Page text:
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Abstract: SA-OR32

Effects of Belimumab (BEL) on Renal Outcomes in Patients (pts) with Relapsed and Newly Diagnosed Active Lupus Nephritis (LN)

Session Information

Category: Glomerular Diseases

  • 1203 Glomerular Diseases: Clinical, Outcomes, and Trials


  • Anders, Hans J., Medizinische Klinik and Poliklinik IV, Klinikum der Universität München, Ludwig Maximilians University München, Munich, Germany
  • Rovin, Brad H., Ohio State University Wexner Medical Center, Columbus, Ohio, United States
  • Zhao, Ming Hui, Peking University First Hospital, Beijing, China
  • Malvar, Ana, Organizacion Medica de Investigacion, Buenos Aires, Argentina
  • Hiromura, Keiju, Department of Nephrology and Rheumatology, Gunma University Graduate School of Medicine, Maebashi, Japan
  • Jones-Leone, Angela Renne, GlaxoSmithKline, Collegeville, Pennsylvania, United States
  • González-Rivera, Tania, GlaxoSmithKline, Collegeville, Pennsylvania, United States
  • Gilbride, Jennifer A., GlaxoSmithKline, Stevenage, Hertfordshire, United Kingdom
  • Madan, Anuradha, GlaxoSmithKline, Collegeville, Pennsylvania, United States
  • Green, Yulia, GlaxoSmithKline, Brentford, United Kingdom
  • Roth, David A., GlaxoSmithKline, Collegeville, Pennsylvania, United States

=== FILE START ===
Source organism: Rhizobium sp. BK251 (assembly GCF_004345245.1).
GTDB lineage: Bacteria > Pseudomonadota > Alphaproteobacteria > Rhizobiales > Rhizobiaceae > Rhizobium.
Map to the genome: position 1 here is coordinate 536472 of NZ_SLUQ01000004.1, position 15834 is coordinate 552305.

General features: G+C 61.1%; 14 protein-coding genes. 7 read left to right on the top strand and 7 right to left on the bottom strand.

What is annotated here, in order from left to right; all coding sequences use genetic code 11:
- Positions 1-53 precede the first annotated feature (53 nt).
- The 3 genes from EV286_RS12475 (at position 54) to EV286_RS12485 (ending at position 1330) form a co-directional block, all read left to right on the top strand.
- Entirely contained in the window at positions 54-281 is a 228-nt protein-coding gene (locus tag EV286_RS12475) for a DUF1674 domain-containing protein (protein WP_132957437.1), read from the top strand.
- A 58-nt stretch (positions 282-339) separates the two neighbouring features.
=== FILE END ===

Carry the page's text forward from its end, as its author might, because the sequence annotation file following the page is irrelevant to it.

Despite standard therapy (ST) for LN, only 20–40% of pts achieve Complete Renal Response (CRR) at 0.5–1 year and 20–25% relapse in 3–5 years. The aim of this study was to assess effects of BEL on renal outcomes in relapsed and newly diagnosed pts with LN.


Post hoc analysis of the Phase 3, randomized, double-blind, 104-week BLISS-LN study (GSK BEL114054; NCT01639339). Pts with active LN received monthly intravenous (IV) BEL 10 mg/kg or placebo (PBO) + ST. Randomization was stratified by induction regimen: high dose corticosteroids (HDCS) + cyclophosphamide (CYC), followed by azathioprine + low-dose corticosteroids (LDCS), or HDCS + mycophenolate mofetil (MMF), followed by MMF + LDCS. We assessed Primary Efficacy Renal Response (PERR; uPCR ≤0.7; eGFR no more than 20% below pre-flare value or ≥60 ml/min/1.73m2; no rescue therapy) and CRR (uPCR <0.5; eGFR no more than 10% below pre-flare value or ≥90 ml/min/1.73m2; no rescue therapy) at Week 104 and time to renal-related event or death in relapsed vs newly diagnosed pts.


Of 446 pts included in this analysis, 150 had relapse of LN and 296 were newly diagnosed. Positive effects of BEL vs PBO on PERR and CRR were noted in both subgroups and were numerically greater in relapsed vs newly diagnosed pts (Table). BEL-treated pts had a lower risk at any time of experiencing a renal-related event or death vs PBO in both subgroups (Table).


These data suggest BEL improved PERR and CRR rates more potently in relapsed pts, in which PERR and CRR were substantially less frequent compared with newly diagnosed LN.


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